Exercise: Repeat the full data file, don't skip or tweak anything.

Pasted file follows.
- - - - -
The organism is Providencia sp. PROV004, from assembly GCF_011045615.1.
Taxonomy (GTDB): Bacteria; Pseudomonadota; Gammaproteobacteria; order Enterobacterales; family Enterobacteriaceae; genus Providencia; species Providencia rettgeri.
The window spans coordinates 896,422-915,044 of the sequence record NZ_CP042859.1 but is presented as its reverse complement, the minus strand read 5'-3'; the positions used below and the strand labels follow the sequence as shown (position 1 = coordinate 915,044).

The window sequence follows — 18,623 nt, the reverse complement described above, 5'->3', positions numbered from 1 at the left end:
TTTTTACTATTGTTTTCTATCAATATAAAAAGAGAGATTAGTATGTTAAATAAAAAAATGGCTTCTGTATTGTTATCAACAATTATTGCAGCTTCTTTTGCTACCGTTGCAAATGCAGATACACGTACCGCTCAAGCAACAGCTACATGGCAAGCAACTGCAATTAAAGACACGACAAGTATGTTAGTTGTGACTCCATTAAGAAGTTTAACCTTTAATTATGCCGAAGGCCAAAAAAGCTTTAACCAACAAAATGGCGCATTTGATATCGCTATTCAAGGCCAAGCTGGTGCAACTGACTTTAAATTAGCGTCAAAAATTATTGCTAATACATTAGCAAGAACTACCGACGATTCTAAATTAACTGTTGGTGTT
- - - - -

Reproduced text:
The organism is Providencia sp. PROV004, from assembly GCF_011045615.1.
Taxonomy (GTDB): Bacteria; Pseudomonadota; Gammaproteobacteria; order Enterobacterales; family Enterobacteriaceae; genus Providencia; species Providencia rettgeri.
The window spans coordinates 896,422-915,044 of the sequence record NZ_CP042859.1 but is presented as its reverse complement, the minus strand read 5'-3'; the positions used below and the strand labels follow the sequence as shown (position 1 = coordinate 915,044).

The window sequence follows — 18,623 nt, the reverse complement described above, 5'->3', positions numbered from 1 at the left end:
TTTTTACTATTGTTTTCTATCAATATAAAAAGAGAGATTAGTATGTTAAATAAAAAAATGGCTTCTGTATTGTTATCAACAATTATTGCAGCTTCTTTTGCTACCGTTGCAAATGCAGATACACGTACCGCTCAAGCAACAGCTACATGGCAAGCAACTGCAATTAAAGACACGACAAGTATGTTAGTTGTGACTCCATTAAGAAGTTTAACCTTTAATTATGCCGAAGGCCAAAAAAGCTTTAACCAACAAAATGGCGCATTTGATATCGCTATTCAAGGCCAAGCTGGTGCAACTGACTTTAAATTAGCGTCAAAAATTATTGCTAATACATTAGCAAGAACTACCGACGATTCTAAATTAACTGTTGGTGTT